At my new job I have been looking at better ways of highlighting recent interesting answers.

Here is a list of 10 answers I came across in July that I found interesting. I tried to keep this language agnostic.

So here is my top 10 list:

What do the &= and =& operators do?

Why did PHP decide to have an assign by reference construct, why?

Defeating a Poker Bot

The most upvoted non-wiki answer on Stack Overflow for July. This answer came in months after the question was asked, it is really comprehensive. I loved the ideas about shifting all the pixels and throwing glitches, brilliant.

h3. “What is the _snowman param in Rails 3 forms for?”:

Rails 3 will ship with a hack to work around oddities with … Internet Explorer and unicode. I love the creativity of the solution, and everybody loves a snowman ☃.

h3. “What is the fastest method for selecting descendant elements in jQuery?”:

For those writing javascript answers, “jsfiddle”: can make your answer so much more awesome. I love an answer that puts in the extra effort and measures performance.

h3. “Why < is slower than >=”:

I love the way Python lets you “disassemble your program”: , wonderful feature.

h3. “C#: what is the difference between i++ and ++i?”:

“Eric Lippert”: usually has the definitive answer to any intricate question you have about C#, he also happens to have to most comprehensive answers to the most trivial questions.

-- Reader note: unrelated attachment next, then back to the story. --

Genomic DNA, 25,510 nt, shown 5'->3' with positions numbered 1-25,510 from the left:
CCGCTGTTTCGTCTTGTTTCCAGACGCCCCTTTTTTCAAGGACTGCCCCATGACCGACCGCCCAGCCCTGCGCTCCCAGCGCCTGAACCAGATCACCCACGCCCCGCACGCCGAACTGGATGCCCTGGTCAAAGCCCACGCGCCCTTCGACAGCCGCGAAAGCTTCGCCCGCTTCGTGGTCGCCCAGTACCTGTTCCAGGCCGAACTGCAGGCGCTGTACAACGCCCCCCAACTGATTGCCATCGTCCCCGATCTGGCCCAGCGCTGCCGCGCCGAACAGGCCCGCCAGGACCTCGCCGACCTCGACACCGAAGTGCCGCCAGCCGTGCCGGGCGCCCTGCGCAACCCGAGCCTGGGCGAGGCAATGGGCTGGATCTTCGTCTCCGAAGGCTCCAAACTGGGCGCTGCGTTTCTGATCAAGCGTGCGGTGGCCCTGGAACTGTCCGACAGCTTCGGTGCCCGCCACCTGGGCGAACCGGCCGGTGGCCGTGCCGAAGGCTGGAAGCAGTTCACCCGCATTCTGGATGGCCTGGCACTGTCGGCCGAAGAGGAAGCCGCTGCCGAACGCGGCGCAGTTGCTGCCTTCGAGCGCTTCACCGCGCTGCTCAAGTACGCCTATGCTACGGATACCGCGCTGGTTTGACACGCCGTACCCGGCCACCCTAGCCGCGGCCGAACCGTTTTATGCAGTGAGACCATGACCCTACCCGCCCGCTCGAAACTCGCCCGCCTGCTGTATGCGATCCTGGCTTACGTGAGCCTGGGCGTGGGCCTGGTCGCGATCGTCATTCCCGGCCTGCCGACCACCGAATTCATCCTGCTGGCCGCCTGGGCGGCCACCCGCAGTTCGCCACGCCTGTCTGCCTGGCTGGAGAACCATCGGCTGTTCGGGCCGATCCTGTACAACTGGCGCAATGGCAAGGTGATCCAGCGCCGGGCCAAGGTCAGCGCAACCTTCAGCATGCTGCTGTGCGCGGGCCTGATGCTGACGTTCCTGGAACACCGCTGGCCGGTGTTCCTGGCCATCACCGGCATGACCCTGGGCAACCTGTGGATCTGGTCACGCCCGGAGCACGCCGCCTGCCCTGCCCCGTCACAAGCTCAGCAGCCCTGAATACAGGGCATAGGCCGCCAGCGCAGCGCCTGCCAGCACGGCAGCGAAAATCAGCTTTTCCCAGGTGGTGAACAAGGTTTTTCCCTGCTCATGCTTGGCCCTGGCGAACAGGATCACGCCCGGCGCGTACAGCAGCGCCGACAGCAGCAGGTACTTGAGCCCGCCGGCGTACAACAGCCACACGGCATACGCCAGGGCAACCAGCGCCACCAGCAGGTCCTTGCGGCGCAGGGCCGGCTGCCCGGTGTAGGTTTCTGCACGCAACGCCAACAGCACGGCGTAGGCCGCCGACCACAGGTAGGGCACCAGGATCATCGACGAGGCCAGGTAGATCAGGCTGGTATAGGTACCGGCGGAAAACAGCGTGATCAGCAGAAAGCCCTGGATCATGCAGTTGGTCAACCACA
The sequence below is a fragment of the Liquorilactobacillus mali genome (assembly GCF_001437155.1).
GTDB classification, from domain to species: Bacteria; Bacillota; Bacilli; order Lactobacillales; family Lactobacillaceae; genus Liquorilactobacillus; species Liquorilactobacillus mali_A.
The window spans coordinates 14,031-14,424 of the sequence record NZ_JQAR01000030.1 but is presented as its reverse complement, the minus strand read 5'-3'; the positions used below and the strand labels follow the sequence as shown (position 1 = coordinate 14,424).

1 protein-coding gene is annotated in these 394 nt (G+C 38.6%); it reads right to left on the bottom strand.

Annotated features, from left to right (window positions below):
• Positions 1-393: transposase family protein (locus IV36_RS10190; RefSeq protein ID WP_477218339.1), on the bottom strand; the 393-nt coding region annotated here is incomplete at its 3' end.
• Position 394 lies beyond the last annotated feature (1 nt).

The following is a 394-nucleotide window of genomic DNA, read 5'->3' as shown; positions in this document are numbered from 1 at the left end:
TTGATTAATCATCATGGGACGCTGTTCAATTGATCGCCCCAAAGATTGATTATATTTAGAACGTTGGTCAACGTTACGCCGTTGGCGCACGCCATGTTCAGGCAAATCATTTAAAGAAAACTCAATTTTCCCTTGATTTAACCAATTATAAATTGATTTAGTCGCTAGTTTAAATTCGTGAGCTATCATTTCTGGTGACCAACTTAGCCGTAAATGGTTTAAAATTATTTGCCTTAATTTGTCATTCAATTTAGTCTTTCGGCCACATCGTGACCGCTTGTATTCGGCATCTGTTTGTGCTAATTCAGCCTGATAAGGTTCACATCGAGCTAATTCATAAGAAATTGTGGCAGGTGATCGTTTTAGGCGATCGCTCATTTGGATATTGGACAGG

h3. “Haskell: How is <*> pronounced?”:

This is my favorite answer I came across, wow.

h3. “Scala - how to explicitly choose which overloaded method to use when one arg must be null?”:

I am no Scala programmer, however I found the way Scala casting syntax to a bit prettier than the C# syntax, I like that it is more concise.

h3. “Modelling a permissions system”:

At some point in time we all hit a point where we need to design a permission system, this is a good summary of our options.

h3. “Are .Net switch statements hashed or indexed?”:

You learn something new every day, the C# compiler does some funky magic when it complies a “switch” statement.


Daniel_Sobral over 11 years ago

A small note here, but to cast x to String in Scala, one would use “x.asInstanceOf[String]”. The answer used “x: String” instead, which is an altogether different thing — a type ascription.

A type cast tells the compiler to assign a type no matter what evidence the compiler has about the correct type. A type ascription tells the compiler to assign a type while taking into account the evidence about the correct type.

A practical difference is that a type ascription may return a compile time error but will never throw an exception, while a type cast may throw an exception but will never return a compile time error.

In the example, null is a valid instance of both String and List[String], so it works in those cases. However, “null: Int” would result in compile time error, while “null.asInstanceOf[Int]” would compile fine (and might even work due to boxing).

Sam Saffron over 11 years ago
Sam Saffron


Thanks for the clarification, it’s funny in C# if you had the same problem you would use a type cast eg: (string)null to ensure the right overload was called.

Thanks so much for your note!


C_Mc_Cann over 11 years ago

Well, I was wondering why I was suddenly getting a bunch of upvotes on an answer from three weeks ago. Thanks for the kind words! Being a C# coder by day, getting mentioned in the same list as Eric Lippert really makes my day, haha.

Sam Saffron over 11 years ago
Sam Saffron

It is an amazing answer! It makes me want to start coding Haskell again

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